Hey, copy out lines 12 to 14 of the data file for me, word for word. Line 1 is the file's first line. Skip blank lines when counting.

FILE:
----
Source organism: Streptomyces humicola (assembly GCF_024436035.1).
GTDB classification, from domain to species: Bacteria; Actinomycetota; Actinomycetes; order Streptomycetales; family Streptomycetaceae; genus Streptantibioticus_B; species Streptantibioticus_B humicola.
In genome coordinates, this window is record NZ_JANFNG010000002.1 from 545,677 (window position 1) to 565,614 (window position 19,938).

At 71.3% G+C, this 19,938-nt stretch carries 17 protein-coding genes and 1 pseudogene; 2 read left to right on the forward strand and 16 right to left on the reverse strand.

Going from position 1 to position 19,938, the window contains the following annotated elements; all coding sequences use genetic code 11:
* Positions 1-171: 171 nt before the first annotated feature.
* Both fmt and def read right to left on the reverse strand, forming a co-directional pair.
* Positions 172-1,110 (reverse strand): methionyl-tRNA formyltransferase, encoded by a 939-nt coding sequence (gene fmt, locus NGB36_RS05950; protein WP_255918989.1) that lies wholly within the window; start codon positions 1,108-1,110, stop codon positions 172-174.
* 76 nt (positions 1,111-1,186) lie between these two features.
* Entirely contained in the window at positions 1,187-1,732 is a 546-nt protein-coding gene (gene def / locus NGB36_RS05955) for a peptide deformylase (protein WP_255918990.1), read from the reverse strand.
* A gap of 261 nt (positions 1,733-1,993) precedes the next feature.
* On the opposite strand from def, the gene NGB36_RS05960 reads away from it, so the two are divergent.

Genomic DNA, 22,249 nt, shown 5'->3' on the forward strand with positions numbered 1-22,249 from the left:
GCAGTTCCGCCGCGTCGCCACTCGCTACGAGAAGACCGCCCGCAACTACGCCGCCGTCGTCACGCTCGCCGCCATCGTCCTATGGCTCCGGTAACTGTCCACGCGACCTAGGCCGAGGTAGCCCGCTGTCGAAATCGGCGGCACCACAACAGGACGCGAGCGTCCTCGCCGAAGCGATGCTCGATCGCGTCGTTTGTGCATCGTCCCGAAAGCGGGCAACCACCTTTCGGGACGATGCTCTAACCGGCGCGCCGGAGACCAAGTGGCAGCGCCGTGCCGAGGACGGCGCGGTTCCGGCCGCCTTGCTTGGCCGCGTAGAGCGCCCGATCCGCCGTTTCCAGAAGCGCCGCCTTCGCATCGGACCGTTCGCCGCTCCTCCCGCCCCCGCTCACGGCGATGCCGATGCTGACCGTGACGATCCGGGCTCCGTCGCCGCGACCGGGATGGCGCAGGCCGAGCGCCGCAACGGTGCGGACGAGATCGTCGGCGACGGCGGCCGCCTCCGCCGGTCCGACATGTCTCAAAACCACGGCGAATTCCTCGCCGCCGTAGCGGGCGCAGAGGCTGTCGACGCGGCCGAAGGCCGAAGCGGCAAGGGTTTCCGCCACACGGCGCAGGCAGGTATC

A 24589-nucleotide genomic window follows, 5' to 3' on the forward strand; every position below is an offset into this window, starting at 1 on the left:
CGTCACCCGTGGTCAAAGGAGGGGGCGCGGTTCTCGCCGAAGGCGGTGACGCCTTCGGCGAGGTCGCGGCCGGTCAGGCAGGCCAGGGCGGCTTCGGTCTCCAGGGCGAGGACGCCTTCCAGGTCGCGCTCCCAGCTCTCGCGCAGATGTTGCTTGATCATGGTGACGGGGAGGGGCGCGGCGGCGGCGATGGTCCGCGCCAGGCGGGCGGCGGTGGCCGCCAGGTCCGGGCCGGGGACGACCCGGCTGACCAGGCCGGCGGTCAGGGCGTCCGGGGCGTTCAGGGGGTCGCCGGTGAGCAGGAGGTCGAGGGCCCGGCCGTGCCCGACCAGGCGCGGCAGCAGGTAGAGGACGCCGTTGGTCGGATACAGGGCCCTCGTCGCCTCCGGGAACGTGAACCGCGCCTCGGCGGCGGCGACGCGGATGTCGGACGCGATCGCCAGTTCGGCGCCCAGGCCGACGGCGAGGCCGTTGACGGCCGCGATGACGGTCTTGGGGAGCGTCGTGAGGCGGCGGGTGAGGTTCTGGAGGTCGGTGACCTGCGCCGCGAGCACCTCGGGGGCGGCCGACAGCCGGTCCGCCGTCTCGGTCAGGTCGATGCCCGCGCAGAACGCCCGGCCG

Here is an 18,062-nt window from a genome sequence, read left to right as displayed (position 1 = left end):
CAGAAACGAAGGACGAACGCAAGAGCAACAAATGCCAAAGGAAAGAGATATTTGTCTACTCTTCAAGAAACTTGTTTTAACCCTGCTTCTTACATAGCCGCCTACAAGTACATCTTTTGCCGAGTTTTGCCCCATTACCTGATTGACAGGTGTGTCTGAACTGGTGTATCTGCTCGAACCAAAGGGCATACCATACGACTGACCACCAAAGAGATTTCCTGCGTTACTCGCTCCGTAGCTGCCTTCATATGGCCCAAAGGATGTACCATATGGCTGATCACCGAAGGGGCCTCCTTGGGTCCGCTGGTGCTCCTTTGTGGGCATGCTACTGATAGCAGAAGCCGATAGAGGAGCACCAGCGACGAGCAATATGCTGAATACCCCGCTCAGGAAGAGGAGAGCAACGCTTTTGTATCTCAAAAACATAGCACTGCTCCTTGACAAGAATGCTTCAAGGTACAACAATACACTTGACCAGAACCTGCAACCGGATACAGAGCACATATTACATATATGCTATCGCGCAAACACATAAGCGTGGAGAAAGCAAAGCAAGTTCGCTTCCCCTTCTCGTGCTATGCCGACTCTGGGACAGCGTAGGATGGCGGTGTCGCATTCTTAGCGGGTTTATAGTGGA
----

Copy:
* On the opposite strand from def, the gene NGB36_RS05960 reads away from it, so the two are divergent.

Genomic DNA, 22,249 nt, shown 5'->3' on the forward strand with positions numbered 1-22,249 from the left:
GCAGTTCCGCCGCGTCGCCACTCGCTACGAGAAGACCGCCCGCAACTACGCCGCCGTCGTCACGCTCGCCGCCATCGTCCTATGGCTCCGGTAACTGTCCACGCGACCTAGGCCGAGGTAGCCCGCTGTCGAAATCGGCGGCACCACAACAGGACGCGAGCGTCCTCGCCGAAGCGATGCTCGATCGCGTCGTTTGTGCATCGTCCCGAAAGCGGGCAACCACCTTTCGGGACGATGCTCTAACCGGCGCGCCGGAGACCAAGTGGCAGCGCCGTGCCGAGGACGGCGCGGTTCCGGCCGCCTTGCTTGGCCGCGTAGAGCGCCCGATCCGCCGTTTCCAGAAGCGCCGCCTTCGCATCGGACCGTTCGCCGCTCCTCCCGCCCCCGCTCACGGCGATGCCGATGCTGACCGTGACGATCCGGGCTCCGTCGCCGCGACCGGGATGGCGCAGGCCGAGCGCCGCAACGGTGCGGACGAGATCGTCGGCGACGGCGGCCGCCTCCGCCGGTCCGACATGTCTCAAAACCACGGCGAATTCCTCGCCGCCGTAGCGGGCGCAGAGGCTGTCGACGCGGCCGAAGGCCGAAGCGGCAAGGGTTTCCGCCACACGGCGCAGGCAGGTATC